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In 1988 James Martin W’82 jumped off the corporate fast track at General Electric to become a Jesuit priest. That meant two decades of study and service; taking vows of poverty, chastity, and obedience; and praying a lot—oh, and also living rent-free in midtown Manhattan (in the same building where he works!), writing bestselling books, and palling around with Stephen Colbert.


With a full heart and a steady focus, Rev. James Martin, SJ, kneels beside the twin bed—immaculately made, with crisp white sheets—in his room at the Jesuit house, clasps his nervous hands, and prays: Please God, don’t let me screw up tonight on The Colbert Report. Okay, those weren’t his exact words. His exact words were a quote from the psalms: “Lord, open my lips and my mouth shall declare your praise.”

Martin has given up sex, material goods, and a very considerable amount of independence to become one of God’s spokesmen on Earth, but he still doubts whether the big man will listen to his pleas alone. So he turns to Facebook. “If you have a second,” he asks his then-2,651 friends, “pray that I don’t accidentally say anything (a) dumb, (b) offensive, (c) inarticulate, (d) inaccurate, or (e) heterodox tonight.”

He should have added: Prevent me from committing the unforgiveable sin of being funnier than Stephen Colbert. This is his sixth appearance on the show (his official title is The Chaplain of the Colbert Nation), and in the past he’s come close. Last time, he said shit on national television. (Colbert and his audience was amused; a few of his Jesuit superiors less so, even though it was bleeped.) On another night, he told Colbert he would make him a saint (who knew it was so easy?). And after winning an argument about whether Mother Teresa is in hell—um, not!—he shrugged and pointed out, “Well you did ask a Jesuit on the show.”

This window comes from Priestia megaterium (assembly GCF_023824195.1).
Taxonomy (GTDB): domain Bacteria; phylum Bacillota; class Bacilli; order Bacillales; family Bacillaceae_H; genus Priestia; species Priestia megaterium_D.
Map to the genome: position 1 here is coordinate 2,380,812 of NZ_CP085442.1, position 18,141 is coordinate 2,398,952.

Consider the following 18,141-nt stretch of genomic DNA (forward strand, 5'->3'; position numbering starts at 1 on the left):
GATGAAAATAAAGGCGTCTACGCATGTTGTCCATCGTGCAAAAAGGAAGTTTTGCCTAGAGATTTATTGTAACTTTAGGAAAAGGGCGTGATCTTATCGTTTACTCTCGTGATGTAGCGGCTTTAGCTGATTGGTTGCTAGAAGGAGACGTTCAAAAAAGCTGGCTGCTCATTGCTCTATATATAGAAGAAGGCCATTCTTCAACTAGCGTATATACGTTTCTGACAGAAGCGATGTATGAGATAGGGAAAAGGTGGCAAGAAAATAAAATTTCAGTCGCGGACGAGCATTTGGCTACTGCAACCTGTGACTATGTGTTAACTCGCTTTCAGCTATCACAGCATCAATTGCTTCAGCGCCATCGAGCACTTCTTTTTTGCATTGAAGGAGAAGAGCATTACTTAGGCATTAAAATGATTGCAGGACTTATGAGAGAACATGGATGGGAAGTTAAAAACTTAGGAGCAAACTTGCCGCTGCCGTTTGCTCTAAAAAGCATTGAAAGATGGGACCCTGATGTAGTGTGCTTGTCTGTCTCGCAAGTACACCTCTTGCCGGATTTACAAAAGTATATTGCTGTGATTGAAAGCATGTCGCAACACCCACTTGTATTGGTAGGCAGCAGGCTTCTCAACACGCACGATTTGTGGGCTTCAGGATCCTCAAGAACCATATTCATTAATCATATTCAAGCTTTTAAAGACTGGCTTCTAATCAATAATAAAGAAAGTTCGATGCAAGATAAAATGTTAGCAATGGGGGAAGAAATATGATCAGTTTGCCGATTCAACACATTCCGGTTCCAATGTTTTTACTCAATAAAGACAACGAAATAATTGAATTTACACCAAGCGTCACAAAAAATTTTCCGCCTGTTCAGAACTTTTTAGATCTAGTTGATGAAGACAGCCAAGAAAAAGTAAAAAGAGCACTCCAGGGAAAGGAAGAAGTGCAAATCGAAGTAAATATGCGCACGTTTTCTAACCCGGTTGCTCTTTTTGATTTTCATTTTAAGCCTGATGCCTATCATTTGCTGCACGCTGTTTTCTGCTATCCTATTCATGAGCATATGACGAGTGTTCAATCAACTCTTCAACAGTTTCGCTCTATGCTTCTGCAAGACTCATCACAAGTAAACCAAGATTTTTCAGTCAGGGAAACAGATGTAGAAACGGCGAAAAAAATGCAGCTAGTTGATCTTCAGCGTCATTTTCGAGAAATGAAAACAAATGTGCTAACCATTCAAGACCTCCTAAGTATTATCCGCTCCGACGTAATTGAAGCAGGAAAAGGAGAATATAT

This time Martin is appearing to promote his ninth book, Between Heaven and Mirth: Why Joy, Humor, and Laughter Are at the Heart of the Spiritual Life. (He considered titling it, “Jesus, That’s Funny,” but that didn’t go over well at base camp.) There is little he can do to prepare for Colbert. He doesn’t need to go over the material: “If I don’t know it after 22 years, I’m in trouble,” he says. He doesn’t need to choose his outfit. Jesuit priests have a uniform: black suit, white clerical collar. He doesn’t even need to comb his hair. At 50, he’s mostly bald.

Still, when I meet Martin at the Jesuit house at 106 W. 56th Street—a nine-story building that also contains the offices of America, the national Catholic weekly magazine, where Martin is culture editor—to escort him to the show, he is nervous. I am five minutes early, but he is at the door waiting for me. “You dressed up for the show,” he says approvingly. “We look sort of similar.” We do. Priest garb, little black dress, same thing.

Staying true to his Jesuit vow of poverty, Martin declines the town car and driver Colbert provides for his guests, so we trudge the mile or so to the Colbert studio on 11th Avenue, where a line of ticket-holders is wrapped around the dreary corner. When we get into the lobby, Martin is no longer paying attention to me. A Colbert intern greets him excitedly, “Hello Father!” And the receptionist welcomes him as an old friend. “Your mother and sister are here,” she says, ushering him into the downstairs green room reserved for the featured guest. “Your sister baked.”

That is an understatement. Martin’s younger sister Carolyn, a Harvard grad and career consultant, made at least four tins of chocolate cupcakes, cookies with some type of marshmallow center, and sugar cookies for the production staff. “Is she trying to sweeten up Colbert, so he won’t be harsh on you?” I ask. After all, Colbert has a team of hysterical writers on his side, and well, you have no one, I suggest. That is not true, Martin informs me, breaking into a huge, boyish grin. “I have Jesus.”


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Photography by Chris Crisman C’03





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